California: (4) Morro Rock, near Morro Bay. On 9 October 1950 Pvt. Miles T. Armstrong, member of an Army medical detachment at Camp Roberts, and two other soldiers narrowly escaped death while attempting to scale precipitous Morro Rock. Armstrong received severe injuries when he fell about 200 feet to a ledge above the ocean, where he clung to a jagged rock until rescued by Morro Ray firemen and Coast Guardsmen. He had been in the lead as the three climbed within 100 feet of the top of the 500- foot rock, when the crumbling shale on the side of it gave way and he fell approximately 30 feet down the northeast side to a ledge. After clinging momentarily there, he fell another 170 feet to a second ledge over the ocean. The other soldiers, Pvts. Richard Ramos and Ray Knight, also stationed at Camp Roberts, froze to the side of the massive rock after Armstrong fell. A fourth soldier, Pvt. Harold Curtis, was with the group but was not in danger. Morro Bay firemen, led by Chief Frank Phillips, rescued Armstrong from the ledge by climbing to the spot and lowering him with a rope. According to Phillips, the young soldier would have fallen to his death in the ocean if he had slipped another foot. The north side of Morro Rock, where the rescue was effected, is steep and has a shale and moss surface. If care is not used, the shale dislodges and lets climbers fall. Fire Chief Phillips said Morro Rock had been climbed many times, but that great care is required. About a year ago a young man fell to his death in the ocean while trying to scale the the rock.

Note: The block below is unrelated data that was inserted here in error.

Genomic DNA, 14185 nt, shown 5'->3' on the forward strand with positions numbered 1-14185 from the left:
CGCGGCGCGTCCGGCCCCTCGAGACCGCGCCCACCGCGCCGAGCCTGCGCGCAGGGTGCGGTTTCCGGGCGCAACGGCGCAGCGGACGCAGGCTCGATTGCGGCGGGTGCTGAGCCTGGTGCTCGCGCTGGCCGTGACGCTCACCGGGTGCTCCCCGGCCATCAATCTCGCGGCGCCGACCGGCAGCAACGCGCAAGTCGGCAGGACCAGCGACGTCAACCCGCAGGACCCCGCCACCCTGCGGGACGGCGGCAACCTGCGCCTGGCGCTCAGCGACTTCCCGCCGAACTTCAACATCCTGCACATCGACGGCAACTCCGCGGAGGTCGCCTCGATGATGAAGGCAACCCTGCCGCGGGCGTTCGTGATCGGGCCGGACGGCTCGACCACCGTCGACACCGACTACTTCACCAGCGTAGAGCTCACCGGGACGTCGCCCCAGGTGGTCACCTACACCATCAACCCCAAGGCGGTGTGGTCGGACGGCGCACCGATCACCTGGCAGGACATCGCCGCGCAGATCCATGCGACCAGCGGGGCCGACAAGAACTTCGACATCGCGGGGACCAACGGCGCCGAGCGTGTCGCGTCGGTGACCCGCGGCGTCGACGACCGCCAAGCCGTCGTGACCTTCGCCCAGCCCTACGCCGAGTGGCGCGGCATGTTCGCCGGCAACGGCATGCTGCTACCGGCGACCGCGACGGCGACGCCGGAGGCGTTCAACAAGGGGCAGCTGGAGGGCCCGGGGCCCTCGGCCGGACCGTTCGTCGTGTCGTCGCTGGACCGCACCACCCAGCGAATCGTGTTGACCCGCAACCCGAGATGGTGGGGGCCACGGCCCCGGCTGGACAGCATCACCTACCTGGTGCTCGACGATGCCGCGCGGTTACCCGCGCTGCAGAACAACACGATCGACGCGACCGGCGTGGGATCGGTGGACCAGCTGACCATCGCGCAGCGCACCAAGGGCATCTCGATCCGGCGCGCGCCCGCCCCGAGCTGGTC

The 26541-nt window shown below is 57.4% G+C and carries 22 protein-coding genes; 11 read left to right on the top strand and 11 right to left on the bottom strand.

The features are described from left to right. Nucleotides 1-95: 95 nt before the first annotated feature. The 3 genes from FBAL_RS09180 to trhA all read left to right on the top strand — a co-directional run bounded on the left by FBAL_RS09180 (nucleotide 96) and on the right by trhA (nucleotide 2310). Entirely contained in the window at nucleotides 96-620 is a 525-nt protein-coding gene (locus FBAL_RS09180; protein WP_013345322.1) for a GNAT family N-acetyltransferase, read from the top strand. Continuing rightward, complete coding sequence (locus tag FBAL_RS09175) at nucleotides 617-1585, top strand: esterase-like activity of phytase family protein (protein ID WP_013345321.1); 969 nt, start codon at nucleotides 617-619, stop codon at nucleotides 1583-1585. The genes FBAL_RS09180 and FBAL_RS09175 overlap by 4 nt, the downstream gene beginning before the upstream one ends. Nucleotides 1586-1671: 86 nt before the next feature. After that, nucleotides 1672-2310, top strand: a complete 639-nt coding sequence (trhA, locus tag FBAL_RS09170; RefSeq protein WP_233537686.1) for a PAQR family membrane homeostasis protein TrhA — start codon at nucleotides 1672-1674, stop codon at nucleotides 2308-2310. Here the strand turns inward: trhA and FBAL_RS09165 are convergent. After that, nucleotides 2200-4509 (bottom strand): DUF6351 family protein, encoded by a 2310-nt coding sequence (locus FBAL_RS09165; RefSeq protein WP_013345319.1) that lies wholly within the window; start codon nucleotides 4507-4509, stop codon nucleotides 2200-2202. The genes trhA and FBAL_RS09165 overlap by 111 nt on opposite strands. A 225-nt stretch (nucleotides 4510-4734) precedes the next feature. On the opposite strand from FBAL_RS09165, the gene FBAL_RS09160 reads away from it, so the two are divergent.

Source of information: quotation from newspaper account.
Analysis. Inexperience and lack of ropes on an exceedingly treacherous cliff over the sea.